Measures to develop a sustainable transport system “ Future of Transport” conference, Leuven, 25 June 2010 Matthew Ledbury, Senior Policy Adviser (Environment)
Transport: only sector in which GHG emissions are increasing Source: EC 2007 and UIC Energy/CO 2 database CO2 emissions 2005 in EU27 (million tonnes) +25%
Trajectory of current transport emissions v. desired decrease in overall emissions
Transport forecasts expect continued future growth source: European Environment Agency TERM Report 2010 (EEA 2010) Mio. Passenger kilometres – EU 27 Mio. Tonne kilometres – EU 27
Where should reduction efforts be made? “… in order to reduce transport‘s GHG emissions by around 89% compared to 1990, it is essential that both technical and non-technical options are taken up. Given the already ambitious assumptions underlying the technical scenarios, it would be very challenging (if not impossible) to deliver such levels of GHG emission reduction by stimulating technical options alone…” ‘ EU Transport GHG: Routes to 2050?’ study Final report published June 2010
Why an overall target for reducing transport emissions is needed 2020 2020 2020 2020 100 80 100 100 80 100 Greenhouse Gas Emissions Transport volume 80% 80% 70% 70% 73% 180% 73% 180% 1. Mode specific targets : Each sector reduces transport volume and thus GHG Emissions by 20% 2. Overall transport target : substantial modal shift to rail, lower specific emissions, absolute emissions target reached without decreasing transport volume 2010 2010 2010 2010 In % of 2010: In % of 2010: In % of 2010: In % of 2010: Rail Road Rail Road Rail Road Rail Road Transport volume declines Transport volume unchanged!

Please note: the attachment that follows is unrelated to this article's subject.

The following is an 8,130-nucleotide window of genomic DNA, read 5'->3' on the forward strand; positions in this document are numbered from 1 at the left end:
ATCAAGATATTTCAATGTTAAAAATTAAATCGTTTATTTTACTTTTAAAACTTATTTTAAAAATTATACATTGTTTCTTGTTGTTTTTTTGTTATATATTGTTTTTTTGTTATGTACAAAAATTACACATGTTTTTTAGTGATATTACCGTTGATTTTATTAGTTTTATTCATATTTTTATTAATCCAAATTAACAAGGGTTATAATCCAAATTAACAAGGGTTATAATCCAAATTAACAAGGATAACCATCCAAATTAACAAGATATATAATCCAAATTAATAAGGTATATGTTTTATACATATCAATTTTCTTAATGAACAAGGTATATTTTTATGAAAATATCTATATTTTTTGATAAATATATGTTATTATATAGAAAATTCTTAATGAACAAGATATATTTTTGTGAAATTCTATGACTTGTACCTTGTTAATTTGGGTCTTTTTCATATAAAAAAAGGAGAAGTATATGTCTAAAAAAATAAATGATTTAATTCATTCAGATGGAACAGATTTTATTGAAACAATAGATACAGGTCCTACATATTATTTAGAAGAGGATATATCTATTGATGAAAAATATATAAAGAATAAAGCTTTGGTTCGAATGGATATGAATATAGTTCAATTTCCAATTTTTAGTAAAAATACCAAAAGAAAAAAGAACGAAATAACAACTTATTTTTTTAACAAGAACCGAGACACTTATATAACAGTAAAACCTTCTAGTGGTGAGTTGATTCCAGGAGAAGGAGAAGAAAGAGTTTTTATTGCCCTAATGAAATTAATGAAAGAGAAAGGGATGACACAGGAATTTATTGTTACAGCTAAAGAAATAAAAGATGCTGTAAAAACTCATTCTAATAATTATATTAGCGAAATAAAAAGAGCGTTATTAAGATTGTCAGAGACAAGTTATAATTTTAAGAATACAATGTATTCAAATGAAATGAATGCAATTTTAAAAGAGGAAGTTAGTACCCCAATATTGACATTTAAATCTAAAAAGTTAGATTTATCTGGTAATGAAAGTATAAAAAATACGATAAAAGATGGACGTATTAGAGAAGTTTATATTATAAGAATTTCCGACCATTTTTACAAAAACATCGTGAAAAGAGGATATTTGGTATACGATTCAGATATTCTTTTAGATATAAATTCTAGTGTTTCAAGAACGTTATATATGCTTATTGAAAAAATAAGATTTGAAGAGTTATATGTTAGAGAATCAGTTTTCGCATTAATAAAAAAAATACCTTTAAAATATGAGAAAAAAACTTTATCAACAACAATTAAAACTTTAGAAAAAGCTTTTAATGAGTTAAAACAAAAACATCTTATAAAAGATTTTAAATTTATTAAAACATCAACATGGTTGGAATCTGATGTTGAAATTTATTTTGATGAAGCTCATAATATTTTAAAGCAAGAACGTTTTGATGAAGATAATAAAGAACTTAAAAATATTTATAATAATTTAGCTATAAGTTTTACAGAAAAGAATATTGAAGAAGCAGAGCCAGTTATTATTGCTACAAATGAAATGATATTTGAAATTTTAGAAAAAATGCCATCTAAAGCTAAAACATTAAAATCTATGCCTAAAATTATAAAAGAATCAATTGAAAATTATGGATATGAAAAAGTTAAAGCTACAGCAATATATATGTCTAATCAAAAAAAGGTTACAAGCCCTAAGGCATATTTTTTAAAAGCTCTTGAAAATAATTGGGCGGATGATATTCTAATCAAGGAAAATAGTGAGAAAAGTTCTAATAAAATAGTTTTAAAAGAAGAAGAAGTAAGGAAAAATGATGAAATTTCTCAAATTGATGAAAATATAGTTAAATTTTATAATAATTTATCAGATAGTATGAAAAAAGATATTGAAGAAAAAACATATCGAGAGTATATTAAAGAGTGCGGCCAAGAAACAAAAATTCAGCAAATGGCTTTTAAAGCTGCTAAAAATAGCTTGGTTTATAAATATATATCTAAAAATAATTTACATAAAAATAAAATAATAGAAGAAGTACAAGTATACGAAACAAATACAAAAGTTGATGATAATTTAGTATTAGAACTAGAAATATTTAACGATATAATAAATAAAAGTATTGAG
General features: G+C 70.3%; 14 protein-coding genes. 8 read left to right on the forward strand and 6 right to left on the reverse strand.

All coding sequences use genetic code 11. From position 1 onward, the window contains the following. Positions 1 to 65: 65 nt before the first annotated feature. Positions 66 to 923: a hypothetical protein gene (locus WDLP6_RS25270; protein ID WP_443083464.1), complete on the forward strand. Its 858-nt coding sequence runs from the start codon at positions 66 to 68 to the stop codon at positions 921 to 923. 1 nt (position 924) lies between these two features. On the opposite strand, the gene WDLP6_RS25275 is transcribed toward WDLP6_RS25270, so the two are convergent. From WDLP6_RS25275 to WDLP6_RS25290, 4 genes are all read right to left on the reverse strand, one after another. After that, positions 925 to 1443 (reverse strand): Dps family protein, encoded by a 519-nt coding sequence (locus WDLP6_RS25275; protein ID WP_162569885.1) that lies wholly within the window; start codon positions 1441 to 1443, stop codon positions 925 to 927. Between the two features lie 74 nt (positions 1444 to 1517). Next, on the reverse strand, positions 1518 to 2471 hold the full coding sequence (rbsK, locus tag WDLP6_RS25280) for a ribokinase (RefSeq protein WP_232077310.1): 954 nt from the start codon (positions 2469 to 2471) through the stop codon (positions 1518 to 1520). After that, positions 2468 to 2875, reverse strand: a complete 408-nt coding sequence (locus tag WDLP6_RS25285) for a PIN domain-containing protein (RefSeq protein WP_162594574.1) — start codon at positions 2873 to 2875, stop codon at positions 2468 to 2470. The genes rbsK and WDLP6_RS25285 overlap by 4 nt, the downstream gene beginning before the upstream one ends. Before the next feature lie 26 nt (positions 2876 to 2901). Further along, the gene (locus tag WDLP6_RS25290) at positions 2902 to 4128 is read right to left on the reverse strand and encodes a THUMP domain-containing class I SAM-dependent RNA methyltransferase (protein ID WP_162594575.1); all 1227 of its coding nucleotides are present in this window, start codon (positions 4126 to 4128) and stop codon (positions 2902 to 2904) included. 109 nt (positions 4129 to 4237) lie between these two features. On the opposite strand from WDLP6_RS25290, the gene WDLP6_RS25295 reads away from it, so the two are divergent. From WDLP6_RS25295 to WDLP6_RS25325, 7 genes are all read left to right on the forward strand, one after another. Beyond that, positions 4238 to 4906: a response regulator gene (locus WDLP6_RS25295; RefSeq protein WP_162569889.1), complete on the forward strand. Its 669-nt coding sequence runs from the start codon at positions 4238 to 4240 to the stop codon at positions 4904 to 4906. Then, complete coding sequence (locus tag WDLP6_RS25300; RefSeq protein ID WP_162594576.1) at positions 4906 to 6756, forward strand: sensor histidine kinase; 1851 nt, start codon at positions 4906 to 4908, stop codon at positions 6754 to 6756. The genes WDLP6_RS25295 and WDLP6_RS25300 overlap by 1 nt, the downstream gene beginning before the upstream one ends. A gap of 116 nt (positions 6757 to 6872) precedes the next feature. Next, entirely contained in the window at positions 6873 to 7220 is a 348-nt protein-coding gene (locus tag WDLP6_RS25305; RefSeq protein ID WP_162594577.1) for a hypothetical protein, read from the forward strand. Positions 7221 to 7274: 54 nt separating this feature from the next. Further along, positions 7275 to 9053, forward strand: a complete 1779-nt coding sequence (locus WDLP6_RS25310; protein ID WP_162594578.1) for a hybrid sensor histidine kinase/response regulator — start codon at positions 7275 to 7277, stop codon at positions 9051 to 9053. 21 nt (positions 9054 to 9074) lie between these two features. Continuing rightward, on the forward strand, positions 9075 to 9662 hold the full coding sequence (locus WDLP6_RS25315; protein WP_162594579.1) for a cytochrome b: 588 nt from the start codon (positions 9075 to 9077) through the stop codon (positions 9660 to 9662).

Role of economic instruments: effect of current low prices for road transport EUR per litre petrol equivalent Source: DG TREN, 2008 <ul><li>Road is perceived as the cheapest transport mode: </li></ul><ul><li>Fuel prices largely stable (corrected for inflation) </li></ul><ul><li>Productivity gains due to modern technology and logistics concepts </li></ul><ul><li>Important costs are externalized to society </li></ul><ul><li>If prices are not adjusted, traffic volumes will continue to grow uncontrollably </li></ul>
Road does not cover its costs – government revenue hardly covers infrastructure cost Fuel Taxes 33 Road tolls 16 Other Taxes 5 Infrastructure 51 Accidents 30 Congestion 24 Noise 18 Air pollution 16 CO 2 Emissions 5 EU 27 – HGV Revenues and Costs in billion Euro Total Revenue: 54 Total costs: 144 Source: Are Trucks taking their toll? (CE Delft, 2009) ? Price Gap
Internal costs (€/lorry km) (paid by users) External costs (€/lorry km) (paid by society) Wages Energy/Fuel Rolling Stock Administration Other 1) TOTAL Infrastructure Air pollution Climate change Accidents Congestion Noise Other 2) TOTAL 0,39 0,27 0,21 0,18 0,21 1,25 0,200 0,044 0,122 0,055 0,090 0,004 0,078 0,515 Source: Internalisation of External Costs on Transport, IWW Karlsruhe 2009 <ul><li>E. g. insurance, taxes, etc. </li></ul><ul><li>E. g. land use, water and soil pollution, etc. </li></ul>External costs need to be internalised following the “polluter pays” principle
Source: Internalisation of External Costs on Transport, IWW Karlsruhe 2009 Internalisation of external costs would change modal split of freight
Conclusions <ul><li>The ‘avoid-shift-improve’ strategy should be followed for reducing emissions </li></ul><ul><li>The better use of price signals to improve the efficiency of the transport system through internalising external costs is essential </li></ul><ul><li>In order to properly address CO2 emissions, a reduction target specifically for the transport sector should be established </li></ul><ul><li>Investment in transport should be focussed on where it will help reduce emissions from transport as a whole </li></ul>
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